Off-grid pantry planner

4 steps to starting a home business

Linda was kind enough to share her experience with us today! Enjoy her post. Additionally there will be a sponsored link in the post. You can read my disclosure linked above. 

As you read Linda’s story you may wonder about some of the services you most likely will need in order to conduct a home based business.  Most likely you will need not only cellphone service but access to the internet.  Depending on your area there may be many options or not many at all. Be sure to check out the att internet plans during your search. Depending on your needs and area a high speed option may be most beneficial. You may want to grab a notebook and pen and make notes as you read this post.

From Linda:

If you’re reading this post you’re probably looking for a way to work from home. I’m sure your reasons, like mine, vary. I wanted to be my own boss. I wanted to stay at home with my kids. I am a homebody and struggled with relationships in the workplace. I wanted more flexibility than a 9-5 job offered. Let me tell you the path I took to make my dream of working at home a reality.


I made a list of things I was good at or enjoyed doing that might yield a viable business. Crafts, home parties, sales, customer service, diaper service. I knew the “traditional ” income avenues were not going to work for me. I finally settled on what I’d been doing for 15 years and was good at – administrative assistance. I had been making a living at some form of administrative work which covered the gamut from filing to office management. Once I figured out what I was good at, I moved on to the next step.


My quest to work at home began in the late 90s when the internet for the general public was still fairly new. Information and the ease of finding that content were more difficult than it is today. I discovered forums moderated and visited by people who had their own administrative businesses. Some were new and some I would learn along the way had been doing this kind of work from home for more than 20 years. I had no idea. So I read those forums with a thirst I’d never experienced. There was a ton of information to be had. I learned about marketing, outsourcing, how to charge, what kind of services worked, how to choose a name and so much more.


Before I could go any further I needed to “open” my business. I chose a name, decided I would be a sole proprietor and registered it with my Secretary of State. Each state has different requirements regarding how to open and operate, whether to charge sales tax for service businesses, etc. I had many decisions to make: What services to offer? How much should I charge and what form of payment would I accept? I needed to secure the proper office equipment, organize a space at home to do the work and set up dedicated phone and fax lines. A friend in the printing business printed brochures, business cards, letterhead and envelopes.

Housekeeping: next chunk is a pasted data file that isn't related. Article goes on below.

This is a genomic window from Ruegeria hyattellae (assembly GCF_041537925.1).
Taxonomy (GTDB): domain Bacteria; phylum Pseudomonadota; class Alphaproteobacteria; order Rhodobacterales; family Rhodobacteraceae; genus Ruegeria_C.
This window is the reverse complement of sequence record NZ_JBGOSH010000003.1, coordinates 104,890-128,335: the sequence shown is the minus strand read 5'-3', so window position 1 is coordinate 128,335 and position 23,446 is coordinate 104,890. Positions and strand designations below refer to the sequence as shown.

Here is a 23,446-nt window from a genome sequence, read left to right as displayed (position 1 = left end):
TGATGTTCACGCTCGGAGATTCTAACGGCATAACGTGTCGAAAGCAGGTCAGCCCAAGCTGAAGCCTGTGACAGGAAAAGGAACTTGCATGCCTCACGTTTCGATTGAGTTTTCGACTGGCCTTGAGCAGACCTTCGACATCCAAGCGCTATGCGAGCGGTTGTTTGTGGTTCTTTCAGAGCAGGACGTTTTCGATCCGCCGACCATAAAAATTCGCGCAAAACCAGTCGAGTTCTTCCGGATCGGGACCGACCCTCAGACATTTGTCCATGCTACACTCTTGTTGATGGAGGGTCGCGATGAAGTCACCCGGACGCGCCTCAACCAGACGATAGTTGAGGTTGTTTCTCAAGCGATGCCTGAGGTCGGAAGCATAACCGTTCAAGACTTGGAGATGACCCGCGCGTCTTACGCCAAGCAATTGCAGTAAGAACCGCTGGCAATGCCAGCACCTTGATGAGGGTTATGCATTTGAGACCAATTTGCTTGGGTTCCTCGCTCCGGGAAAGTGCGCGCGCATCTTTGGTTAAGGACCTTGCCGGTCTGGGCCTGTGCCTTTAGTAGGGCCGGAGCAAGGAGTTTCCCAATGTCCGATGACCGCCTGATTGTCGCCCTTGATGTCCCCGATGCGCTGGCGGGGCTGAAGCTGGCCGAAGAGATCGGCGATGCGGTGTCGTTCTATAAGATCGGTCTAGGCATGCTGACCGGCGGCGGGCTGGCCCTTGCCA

Once I was open I needed some clients. Going back to my research I remembered different strategies to approach potential clients. One option was mass email to individual business owners or companies who could use my services. Another option was to hand out flyers door-to-door, mail letters, and hope for word of mouth advertising. One option I chose was to advertise in the yellow pages. In the early 90s, that was still an effective way to market. I no longer advertise that way due to the fact that I live in a rural area and it’s simply not practical or effective.

I also contracted with a website developer. It was probably my largest expense but it has paid for itself. However, I haven’t kept it updated, primarily because website design and content management isn’t something I enjoy and don’t depend on, right now, to generate much business. I would like to refresh the design now and implement better SEO strategies so I’m found more easily.

I also wrote letters to other similar businesses presenting them the option of considering me when outsourcing. Not long after I got started, someone called me who had been in the same business for more than 20 years. I hadn’t sent her a letter but she had gotten my information from someone who had and wanted to know if I was interested in some overflow work. I did have to go to her home office to do some typing to prove myself, but we signed an agreement and I worked with her for about 10 years until she retired and I bought her clients.

Bartering is also coming back into style. If you can find a website designer who needs your services, maybe they could design your website.

And Now

That was about 13 years ago. I’m still in business. I take a wide-variety of jobs depending on what becomes available. I’ll do a lot of transcription for a while and then something else will come along. Currently, I have three bookkeeping clients that keep me busy 40 hours a week. This puts me in the odd position of sometimes having my own overflow work load. So now it’s my turn to help others seeking to work at home. For instance, when I get some transcription work, I will call on my excellent transcriptionist sub-contractors. This gives them work, I still get some money for facilitating the work and I don’t go over my self-imposed limit of 40 hours per week.

I hope this helps as you look toward your own future of having a home business. It is a lot of work to set up your home office, market your skills and start building client relationships. Patience and diligence are needed. You can be successful at your work and be in keeping with your desired work life balance.

Linda is the owner of Quality Office Assistance.  Linda is mom of 3 and wife of 1. You can find her personal blog at